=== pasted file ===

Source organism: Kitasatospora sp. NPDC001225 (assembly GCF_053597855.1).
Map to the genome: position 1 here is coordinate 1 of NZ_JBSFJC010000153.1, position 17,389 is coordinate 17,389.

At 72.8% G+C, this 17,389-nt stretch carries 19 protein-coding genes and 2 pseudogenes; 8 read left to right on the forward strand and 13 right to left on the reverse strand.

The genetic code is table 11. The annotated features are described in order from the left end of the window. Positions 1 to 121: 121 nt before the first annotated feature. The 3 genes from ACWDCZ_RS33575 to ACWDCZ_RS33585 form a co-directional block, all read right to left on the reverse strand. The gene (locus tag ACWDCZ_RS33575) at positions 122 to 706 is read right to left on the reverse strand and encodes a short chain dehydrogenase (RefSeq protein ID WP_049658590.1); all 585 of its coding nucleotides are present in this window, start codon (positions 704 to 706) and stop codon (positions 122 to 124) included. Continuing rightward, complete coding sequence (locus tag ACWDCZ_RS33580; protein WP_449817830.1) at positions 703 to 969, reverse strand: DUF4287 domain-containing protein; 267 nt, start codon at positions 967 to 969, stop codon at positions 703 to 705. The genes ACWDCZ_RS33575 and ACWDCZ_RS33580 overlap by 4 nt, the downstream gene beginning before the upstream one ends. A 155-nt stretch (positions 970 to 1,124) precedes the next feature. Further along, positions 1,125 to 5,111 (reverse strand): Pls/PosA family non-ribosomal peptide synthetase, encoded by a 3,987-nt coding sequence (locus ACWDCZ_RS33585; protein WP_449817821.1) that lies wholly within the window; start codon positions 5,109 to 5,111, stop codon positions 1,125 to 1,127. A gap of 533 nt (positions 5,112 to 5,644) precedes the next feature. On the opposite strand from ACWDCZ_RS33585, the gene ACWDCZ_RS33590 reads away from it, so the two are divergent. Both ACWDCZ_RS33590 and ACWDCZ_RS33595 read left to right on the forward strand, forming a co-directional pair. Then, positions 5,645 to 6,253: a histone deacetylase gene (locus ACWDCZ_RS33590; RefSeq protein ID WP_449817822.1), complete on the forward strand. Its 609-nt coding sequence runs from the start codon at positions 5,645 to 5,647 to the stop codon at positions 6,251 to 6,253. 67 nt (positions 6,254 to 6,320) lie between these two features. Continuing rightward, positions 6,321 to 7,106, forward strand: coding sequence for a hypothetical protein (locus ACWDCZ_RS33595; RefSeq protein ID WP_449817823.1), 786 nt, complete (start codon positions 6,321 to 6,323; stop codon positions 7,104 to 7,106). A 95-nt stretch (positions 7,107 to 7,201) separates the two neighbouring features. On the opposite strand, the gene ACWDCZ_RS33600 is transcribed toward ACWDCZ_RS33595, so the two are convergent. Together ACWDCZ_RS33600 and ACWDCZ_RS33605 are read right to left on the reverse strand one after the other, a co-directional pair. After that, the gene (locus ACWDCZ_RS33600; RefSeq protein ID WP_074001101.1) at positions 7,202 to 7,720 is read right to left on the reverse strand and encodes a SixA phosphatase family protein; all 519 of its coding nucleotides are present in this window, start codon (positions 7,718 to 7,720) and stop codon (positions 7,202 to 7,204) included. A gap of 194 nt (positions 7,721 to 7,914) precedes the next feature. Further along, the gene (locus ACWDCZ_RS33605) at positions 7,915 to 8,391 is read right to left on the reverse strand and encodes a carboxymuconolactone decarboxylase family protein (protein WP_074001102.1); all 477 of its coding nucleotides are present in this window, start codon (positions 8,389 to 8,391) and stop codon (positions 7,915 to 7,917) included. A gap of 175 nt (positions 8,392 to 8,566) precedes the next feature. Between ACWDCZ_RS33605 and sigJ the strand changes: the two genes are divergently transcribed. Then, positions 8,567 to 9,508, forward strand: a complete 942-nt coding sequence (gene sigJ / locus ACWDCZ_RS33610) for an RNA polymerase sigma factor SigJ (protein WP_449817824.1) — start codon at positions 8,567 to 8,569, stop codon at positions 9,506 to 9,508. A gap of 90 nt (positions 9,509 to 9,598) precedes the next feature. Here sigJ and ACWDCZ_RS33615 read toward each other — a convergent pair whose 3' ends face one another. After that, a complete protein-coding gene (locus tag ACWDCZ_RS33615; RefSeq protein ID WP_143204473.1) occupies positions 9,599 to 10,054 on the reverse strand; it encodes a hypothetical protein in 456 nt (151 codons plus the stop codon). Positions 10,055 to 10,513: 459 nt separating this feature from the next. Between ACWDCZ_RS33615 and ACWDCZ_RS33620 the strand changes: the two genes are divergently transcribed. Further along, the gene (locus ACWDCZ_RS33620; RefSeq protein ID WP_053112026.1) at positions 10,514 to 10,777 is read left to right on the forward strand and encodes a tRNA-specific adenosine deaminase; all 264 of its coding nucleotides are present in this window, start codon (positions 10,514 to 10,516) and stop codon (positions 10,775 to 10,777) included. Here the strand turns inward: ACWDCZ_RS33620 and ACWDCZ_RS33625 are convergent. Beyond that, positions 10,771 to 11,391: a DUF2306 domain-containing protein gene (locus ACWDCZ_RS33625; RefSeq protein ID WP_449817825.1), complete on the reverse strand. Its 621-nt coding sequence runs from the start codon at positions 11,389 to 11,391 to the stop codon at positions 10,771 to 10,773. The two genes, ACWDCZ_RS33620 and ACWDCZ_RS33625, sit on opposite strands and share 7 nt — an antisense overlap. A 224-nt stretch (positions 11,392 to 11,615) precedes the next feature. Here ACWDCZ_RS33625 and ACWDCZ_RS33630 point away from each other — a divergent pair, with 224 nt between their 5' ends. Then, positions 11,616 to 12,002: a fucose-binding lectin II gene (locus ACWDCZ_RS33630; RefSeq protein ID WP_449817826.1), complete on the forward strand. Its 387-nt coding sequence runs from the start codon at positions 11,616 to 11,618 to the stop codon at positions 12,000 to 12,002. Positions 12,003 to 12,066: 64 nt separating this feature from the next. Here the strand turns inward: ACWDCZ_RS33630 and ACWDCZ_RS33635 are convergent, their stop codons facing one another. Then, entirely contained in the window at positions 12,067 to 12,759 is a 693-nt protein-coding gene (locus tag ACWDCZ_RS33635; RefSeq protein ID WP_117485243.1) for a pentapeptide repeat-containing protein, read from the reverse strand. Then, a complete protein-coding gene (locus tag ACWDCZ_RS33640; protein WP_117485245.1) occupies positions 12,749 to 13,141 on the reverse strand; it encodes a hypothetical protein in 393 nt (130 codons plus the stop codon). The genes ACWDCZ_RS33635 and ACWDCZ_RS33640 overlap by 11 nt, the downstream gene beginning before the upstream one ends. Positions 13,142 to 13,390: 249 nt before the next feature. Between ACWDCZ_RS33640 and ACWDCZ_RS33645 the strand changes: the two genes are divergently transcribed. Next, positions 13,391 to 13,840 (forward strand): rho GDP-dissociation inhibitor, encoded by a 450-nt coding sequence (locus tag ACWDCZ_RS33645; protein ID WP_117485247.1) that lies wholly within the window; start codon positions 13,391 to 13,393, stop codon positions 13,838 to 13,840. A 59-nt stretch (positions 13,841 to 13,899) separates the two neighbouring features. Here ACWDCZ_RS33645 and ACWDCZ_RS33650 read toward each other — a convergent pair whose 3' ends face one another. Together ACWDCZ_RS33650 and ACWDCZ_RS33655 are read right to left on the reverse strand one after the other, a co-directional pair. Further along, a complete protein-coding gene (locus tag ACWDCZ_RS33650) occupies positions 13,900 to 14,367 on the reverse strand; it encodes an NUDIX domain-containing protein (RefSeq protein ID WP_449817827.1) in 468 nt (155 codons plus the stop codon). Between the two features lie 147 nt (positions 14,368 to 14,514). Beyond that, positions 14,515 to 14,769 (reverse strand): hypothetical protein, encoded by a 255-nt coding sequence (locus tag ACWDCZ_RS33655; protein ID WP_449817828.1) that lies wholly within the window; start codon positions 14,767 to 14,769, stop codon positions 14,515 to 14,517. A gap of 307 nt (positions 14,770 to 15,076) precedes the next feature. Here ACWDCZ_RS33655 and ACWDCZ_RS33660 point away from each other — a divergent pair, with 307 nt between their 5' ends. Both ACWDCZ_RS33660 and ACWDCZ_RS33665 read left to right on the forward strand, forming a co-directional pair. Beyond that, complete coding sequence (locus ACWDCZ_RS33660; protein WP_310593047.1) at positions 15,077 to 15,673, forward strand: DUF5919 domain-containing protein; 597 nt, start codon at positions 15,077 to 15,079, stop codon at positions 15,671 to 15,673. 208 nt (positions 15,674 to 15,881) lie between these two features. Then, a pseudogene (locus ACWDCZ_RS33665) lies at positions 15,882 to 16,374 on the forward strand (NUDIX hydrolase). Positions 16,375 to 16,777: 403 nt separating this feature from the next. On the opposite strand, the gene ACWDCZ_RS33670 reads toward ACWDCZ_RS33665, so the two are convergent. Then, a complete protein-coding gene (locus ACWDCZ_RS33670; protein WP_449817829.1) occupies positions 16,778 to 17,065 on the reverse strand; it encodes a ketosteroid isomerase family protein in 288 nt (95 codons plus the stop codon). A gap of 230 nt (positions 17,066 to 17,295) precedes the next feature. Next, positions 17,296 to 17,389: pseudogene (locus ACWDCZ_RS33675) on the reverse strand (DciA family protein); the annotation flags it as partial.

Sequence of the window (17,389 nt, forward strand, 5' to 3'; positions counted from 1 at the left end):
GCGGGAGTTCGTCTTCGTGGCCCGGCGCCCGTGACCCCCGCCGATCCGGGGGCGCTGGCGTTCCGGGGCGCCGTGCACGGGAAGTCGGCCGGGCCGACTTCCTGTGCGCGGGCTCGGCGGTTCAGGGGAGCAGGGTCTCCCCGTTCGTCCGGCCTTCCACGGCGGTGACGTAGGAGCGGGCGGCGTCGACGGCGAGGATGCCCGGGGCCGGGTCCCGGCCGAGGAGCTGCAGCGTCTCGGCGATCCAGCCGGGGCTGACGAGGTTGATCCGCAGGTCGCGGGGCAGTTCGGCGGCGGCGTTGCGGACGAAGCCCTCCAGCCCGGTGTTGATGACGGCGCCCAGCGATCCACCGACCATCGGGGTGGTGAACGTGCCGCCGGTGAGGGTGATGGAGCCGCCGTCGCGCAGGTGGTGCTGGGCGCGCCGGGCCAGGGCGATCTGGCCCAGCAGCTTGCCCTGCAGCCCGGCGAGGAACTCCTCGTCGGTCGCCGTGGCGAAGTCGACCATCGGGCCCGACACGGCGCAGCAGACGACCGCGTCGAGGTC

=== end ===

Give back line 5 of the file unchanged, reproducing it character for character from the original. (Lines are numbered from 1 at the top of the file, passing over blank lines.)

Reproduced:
Sequence of the window (17,389 nt, forward strand, 5' to 3'; positions counted from 1 at the left end):